Culture Shock: Día De Los Muertos

Día De Los Muertos

Erin Adair-Hodges
3 min read
(Wes Naman)
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Dust off your marigold headdresses, friends: It’s Día de los Muertos time. Different than Halloween (haunty) and All Saints’ Day (reverent), the Day of the Dead honors the memories of loved ones who have passed with ofrendas (altars), sugar skulls, parades, and a sense that, while sad, death is inevitable and not to be feared.

At the National Hispanic Cultural Center (1701 Fourth Street SW) on Friday, Oct. 30, from 5:30 to 7:30 p.m., contribute your creativity and memories to the community
ofrenda . Presented as part of the continuing LAND/ART series, the theme of the project is "Seed of Souls" and recognizes the cycles of planting and harvesting along with that of human life. Head to the outside stairs at Plaza Mayor for music and hot chocolate while paying respect to those who’ve sown what we now reap.

Later that night at NHCC, stay for
Noche de Muertos: Welcoming our Ancestors Home with Sol y Canto, a multimedia presentation featuring live music, images and rituals of Mexican Día de los Muertos celebrations. The show begins at 8 p.m. Tickets range from $15 to $25. To purchase tickets or get more information, go to or call 246-2261.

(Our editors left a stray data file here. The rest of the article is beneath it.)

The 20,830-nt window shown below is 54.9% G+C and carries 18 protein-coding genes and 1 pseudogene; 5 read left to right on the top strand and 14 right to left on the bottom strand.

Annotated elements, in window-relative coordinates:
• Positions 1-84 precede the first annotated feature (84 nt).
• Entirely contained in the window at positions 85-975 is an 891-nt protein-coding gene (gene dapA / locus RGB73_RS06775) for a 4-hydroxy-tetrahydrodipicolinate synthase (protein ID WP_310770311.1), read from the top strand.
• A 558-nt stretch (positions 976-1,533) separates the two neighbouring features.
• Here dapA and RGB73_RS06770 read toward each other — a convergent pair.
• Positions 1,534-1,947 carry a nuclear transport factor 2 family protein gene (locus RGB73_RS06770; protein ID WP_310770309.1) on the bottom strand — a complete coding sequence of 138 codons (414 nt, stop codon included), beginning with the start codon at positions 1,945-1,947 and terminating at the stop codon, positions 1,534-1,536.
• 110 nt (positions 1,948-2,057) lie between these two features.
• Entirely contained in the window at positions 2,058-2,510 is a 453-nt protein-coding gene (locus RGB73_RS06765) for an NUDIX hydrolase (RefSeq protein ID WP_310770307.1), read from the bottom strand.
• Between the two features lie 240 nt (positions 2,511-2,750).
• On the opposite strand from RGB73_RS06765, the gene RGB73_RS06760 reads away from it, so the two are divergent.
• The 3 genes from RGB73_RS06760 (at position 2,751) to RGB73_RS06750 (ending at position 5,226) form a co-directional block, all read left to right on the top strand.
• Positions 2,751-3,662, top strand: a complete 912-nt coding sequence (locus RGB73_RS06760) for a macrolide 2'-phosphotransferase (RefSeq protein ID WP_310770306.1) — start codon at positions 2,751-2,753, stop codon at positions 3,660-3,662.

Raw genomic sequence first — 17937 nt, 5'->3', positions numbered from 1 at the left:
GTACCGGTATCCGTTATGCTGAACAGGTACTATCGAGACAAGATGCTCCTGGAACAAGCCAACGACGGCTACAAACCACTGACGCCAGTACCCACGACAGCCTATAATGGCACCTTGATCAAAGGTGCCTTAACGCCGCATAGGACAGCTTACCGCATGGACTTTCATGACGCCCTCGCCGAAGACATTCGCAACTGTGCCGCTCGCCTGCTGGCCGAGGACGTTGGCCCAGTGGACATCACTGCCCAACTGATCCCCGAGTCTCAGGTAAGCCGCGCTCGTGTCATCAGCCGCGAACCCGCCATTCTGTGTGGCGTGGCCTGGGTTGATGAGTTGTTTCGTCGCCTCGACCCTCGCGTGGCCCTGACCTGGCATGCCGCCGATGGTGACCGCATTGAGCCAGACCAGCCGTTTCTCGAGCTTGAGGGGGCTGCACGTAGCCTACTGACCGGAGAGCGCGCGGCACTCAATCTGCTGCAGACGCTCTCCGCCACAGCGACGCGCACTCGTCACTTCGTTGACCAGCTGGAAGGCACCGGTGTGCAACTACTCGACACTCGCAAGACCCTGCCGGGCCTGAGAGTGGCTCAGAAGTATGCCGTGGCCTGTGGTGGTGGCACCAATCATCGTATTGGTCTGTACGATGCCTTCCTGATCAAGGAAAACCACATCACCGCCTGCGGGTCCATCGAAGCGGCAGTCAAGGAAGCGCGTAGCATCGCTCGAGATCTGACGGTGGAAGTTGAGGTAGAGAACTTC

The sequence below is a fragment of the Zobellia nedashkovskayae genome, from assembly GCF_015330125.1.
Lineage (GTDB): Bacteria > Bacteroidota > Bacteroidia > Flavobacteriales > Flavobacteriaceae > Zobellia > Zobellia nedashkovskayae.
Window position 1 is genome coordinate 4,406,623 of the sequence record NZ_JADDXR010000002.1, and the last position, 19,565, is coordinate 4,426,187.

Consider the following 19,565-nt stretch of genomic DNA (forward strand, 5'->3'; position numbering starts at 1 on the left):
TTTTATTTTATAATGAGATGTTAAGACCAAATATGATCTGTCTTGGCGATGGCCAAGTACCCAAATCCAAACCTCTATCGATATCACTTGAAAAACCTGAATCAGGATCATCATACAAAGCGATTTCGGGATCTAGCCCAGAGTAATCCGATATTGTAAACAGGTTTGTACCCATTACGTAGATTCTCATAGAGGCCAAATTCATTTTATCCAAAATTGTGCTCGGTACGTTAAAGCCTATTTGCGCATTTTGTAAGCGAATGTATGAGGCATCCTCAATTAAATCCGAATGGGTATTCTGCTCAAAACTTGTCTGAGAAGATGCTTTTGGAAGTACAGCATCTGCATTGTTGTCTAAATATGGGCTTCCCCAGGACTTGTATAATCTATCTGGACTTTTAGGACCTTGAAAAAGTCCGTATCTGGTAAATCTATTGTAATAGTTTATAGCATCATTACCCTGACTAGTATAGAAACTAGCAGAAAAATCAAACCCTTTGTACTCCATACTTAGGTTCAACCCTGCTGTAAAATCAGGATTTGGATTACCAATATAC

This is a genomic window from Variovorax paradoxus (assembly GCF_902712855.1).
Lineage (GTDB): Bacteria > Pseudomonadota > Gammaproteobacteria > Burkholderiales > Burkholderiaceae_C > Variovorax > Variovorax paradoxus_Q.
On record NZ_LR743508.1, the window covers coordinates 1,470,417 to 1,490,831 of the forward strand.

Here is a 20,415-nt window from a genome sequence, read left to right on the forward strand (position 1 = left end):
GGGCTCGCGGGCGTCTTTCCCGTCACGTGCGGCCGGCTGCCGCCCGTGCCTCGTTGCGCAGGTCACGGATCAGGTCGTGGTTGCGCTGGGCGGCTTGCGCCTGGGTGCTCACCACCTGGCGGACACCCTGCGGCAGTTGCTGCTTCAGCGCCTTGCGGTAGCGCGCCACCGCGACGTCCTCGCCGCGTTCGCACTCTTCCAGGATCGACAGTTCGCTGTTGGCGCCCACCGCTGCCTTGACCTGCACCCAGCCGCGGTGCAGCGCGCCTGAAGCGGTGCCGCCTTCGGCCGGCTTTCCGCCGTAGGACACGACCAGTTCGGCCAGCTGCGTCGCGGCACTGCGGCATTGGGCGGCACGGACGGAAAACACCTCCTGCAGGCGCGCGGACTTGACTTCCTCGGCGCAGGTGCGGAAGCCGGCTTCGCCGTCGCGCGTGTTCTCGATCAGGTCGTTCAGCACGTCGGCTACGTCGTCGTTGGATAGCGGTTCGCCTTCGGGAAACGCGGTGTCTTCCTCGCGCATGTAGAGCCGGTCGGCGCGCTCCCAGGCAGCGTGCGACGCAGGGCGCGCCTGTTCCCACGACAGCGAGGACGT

Also on Friday, Oct. 30, the South Broadway Cultural Center (1025 Broadway SE) hosts
Día de los Muertos, presented by Casa De Cultura. The celebration includes poetry by Danny Solis, Jessica López, Jaíme Chávez and more. There will be music by Lucia Verónica Carmona, Los Jaraneros del Valle and Josh Baca with his accordion, whose name I don’t know. And if somehow you feel that poetry and music aren’t entertainment enough, there’s the dance of Grupo Coatlicue Danza Azteca Chichimeca de Conquista and matchines Santo Niño de Atocha. This virtual trip to Mexico asks only $10 ($7 kids 14-and-under, seniors and students). Door open at 7 p.m., with an invocation at 7:15 and curtain at 8.

On Sunday, Nov. 1, the SBCC will also screen the animated movie
La Leyenda de la Nahuala , about a boy kidnapped by an evil ghost on the Day of the Dead. The film begins at 12:30 p.m., and at 2 p.m., listen to La Rondalla’s take on New Mexico music. Following that will be a 3:15 p.m. performance of The Life and Times of Juanito Gonzalez , a children’s play about a 100-year-old man who returns after his death to tell the details of his long life. A Día de los Muertos art reception will be held from 2 to 5 p.m. in the gallery, while in the library, kids can get in on face painting, piñata breaking and crafts from 2 to 4:30 p.m. For details on what is, frankly, an exhausting amount of fabulous events, call 848-1320 or go to
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